GE is exploring carbon fiber and ceramics from silicon carbide composites to permit higher temperature operation. Greg Corman of GE's Advanced Ceramics Lab notes that the company is now evaluating the ceramics on a test turbine in its Lynn, Mass., facility, although these new materials may see application in jet engine turbines before power plants. "It's 50-50 either way," he says.

The future is a (natural) gas
Even though a nuclear power revival may be under way—along with new turbines being retrofitted into existing plants that have had their license to operate extended by several decades—demand for steam turbines is not strong in the U.S., in large part because utility companies now want electricity-generating sources that can be stopped and started more flexibly and cleanly. "It's hard to start up a coal plant with a phone call," Gebhardt says. "In a carbon-constrained world, gas will play a larger and larger role."

In fact, "gas is filling the gap" given the slow start of the nuclear renaissance and the black reputation of coal, says Richard Pangrazzi, director of regional marketing for Alstom in North America. Natural gas not only offers a 40 percent saving in terms of CO2 emissions compared with coal burning, but also can reliably back up more variable—and increasingly popular—electricity-generation sources, such as wind turbines or solar panels, thanks to its ability to start up in minutes.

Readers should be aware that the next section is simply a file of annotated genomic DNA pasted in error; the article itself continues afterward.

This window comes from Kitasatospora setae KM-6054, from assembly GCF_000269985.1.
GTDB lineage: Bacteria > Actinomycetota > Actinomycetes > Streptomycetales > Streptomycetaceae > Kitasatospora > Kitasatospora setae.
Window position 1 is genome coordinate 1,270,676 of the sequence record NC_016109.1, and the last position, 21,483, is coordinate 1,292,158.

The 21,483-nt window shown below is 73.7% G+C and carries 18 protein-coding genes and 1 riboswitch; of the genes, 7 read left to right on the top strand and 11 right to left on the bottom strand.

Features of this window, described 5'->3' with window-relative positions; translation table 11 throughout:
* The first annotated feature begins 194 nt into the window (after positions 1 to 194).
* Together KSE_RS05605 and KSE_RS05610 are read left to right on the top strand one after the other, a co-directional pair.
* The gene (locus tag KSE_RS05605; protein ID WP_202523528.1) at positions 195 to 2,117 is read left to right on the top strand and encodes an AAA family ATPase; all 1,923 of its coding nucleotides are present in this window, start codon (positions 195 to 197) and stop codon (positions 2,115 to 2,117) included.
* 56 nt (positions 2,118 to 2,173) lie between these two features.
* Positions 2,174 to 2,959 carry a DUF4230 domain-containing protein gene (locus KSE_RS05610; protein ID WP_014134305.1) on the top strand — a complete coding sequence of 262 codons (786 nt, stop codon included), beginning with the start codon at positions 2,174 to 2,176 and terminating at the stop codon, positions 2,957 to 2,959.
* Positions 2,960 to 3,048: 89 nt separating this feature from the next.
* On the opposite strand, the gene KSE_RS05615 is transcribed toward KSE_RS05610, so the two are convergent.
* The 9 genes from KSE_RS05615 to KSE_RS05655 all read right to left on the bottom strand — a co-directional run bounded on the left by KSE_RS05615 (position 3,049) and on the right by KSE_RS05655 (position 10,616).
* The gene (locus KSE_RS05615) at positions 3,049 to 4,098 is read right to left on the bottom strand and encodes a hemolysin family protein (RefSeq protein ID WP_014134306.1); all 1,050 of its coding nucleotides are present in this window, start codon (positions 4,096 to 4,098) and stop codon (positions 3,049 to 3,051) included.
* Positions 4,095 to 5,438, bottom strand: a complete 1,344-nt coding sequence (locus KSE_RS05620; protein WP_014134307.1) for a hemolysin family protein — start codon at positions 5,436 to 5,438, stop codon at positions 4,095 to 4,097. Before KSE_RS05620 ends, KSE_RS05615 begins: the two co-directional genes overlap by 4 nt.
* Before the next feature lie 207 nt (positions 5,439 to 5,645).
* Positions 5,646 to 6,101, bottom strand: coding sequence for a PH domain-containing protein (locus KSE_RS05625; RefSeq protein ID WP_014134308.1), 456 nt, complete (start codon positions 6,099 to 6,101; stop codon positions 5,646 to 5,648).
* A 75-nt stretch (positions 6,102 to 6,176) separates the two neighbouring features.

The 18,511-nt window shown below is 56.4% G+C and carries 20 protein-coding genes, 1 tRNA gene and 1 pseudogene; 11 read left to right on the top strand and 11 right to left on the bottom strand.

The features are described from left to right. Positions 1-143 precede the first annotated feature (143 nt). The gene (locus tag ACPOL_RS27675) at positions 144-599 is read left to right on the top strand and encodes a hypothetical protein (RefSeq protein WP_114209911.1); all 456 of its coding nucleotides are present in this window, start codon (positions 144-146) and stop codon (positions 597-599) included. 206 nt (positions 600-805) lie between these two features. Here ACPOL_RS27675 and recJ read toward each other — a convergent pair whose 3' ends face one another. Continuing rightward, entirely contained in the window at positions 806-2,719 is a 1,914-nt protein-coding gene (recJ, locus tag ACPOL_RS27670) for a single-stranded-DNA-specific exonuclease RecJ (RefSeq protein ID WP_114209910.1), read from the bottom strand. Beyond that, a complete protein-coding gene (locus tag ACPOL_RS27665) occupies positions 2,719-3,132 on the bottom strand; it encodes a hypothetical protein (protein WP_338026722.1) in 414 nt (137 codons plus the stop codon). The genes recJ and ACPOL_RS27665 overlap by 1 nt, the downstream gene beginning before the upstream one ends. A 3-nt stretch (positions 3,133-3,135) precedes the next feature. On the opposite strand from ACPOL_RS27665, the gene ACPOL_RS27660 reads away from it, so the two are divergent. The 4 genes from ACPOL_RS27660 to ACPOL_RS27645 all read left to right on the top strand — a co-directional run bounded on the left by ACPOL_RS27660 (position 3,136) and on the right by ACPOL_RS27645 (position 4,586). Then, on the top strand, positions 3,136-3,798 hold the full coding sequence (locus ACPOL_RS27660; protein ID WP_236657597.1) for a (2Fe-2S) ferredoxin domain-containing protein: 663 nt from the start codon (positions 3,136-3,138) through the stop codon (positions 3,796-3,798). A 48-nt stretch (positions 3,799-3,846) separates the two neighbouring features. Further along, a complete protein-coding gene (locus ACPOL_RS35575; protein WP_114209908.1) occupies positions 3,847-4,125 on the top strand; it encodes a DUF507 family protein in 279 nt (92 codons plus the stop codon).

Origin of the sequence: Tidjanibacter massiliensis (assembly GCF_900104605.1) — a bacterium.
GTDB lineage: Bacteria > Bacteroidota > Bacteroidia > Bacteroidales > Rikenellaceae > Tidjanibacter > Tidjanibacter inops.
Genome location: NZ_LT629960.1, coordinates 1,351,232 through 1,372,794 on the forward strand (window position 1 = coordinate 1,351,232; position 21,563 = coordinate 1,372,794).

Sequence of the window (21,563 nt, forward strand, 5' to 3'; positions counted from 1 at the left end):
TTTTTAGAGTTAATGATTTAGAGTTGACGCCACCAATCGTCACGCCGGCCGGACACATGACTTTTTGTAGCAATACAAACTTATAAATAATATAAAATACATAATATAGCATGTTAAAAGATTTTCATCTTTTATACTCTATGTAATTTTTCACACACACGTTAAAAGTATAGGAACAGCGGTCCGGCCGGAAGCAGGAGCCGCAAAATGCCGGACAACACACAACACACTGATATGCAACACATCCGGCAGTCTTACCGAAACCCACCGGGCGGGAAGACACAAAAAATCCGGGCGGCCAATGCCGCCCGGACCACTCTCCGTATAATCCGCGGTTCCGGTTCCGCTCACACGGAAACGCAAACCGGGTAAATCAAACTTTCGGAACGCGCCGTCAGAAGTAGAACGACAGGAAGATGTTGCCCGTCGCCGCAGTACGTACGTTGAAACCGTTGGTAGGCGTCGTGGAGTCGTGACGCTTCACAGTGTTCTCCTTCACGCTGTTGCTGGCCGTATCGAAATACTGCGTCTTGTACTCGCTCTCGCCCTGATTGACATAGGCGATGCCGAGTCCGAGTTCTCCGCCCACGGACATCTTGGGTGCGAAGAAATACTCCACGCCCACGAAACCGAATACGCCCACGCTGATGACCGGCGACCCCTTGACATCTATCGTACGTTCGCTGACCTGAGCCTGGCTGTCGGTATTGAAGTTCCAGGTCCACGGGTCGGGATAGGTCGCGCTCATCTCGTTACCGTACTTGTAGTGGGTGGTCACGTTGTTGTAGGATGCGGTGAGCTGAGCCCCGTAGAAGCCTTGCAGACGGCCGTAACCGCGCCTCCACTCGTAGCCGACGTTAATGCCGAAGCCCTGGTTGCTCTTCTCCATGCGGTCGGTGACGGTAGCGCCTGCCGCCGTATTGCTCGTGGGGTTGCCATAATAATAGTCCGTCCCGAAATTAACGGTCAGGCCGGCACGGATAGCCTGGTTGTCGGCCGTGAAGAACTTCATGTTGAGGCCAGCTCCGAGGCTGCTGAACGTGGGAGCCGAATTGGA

Gas turbines come in several varieties, ranging from basically a jet engine strapped to the ground to a combined-cycle unit that burns the gas in pressurized air to spin one turbine and then captures the heat from that process to make steam to spin a second turbine. But they work just like steam turbines: using hot, high-pressure gases—in this case the product of combusting natural gas—to create spin. "Combined-cycle gas turbines are just below 60 percent efficiency," Soothill notes, operating at temperatures up to 1,300 degrees C.

Ceramics and air flow around the turbine itself help protect its metal components from temperatures that would otherwise melt them. "If you lose air flow, it's going to melt within seconds," Gebhardt notes.

Dry cooling all wet?
Cooling remains the major challenge for all turbines—and all power generation. Most power plants today rely on cooling water from nearby rivers or lakes—an option that may disappear as freshwater becomes more scarce or protected. For example, New York State recently required the Indian Point nuclear power plant to switch to air cooling if it wants to extend its operating life.

Unfortunately, air cooling means a big loss in efficiency. Water cooling allows for a bigger difference between the temperature of operation and the temperature of cooling, Soothill notes, which is crucial to the amount of power that can be captured. "The turbines become smaller with an air-cooled system," he says, "and you lose a bit of efficiency."

"To this day, no one has figured out a better-working fluid than water," says mechanical engineer Jaydeep Roy of GE's Structural Mechanics and Dynamics Lab. Simply put, it remains the most affordable way to spin a turbine and harvest heat. As the nation's thirst for electricity continues to grow, water may prove the sticking point—slowing the turbine's spin.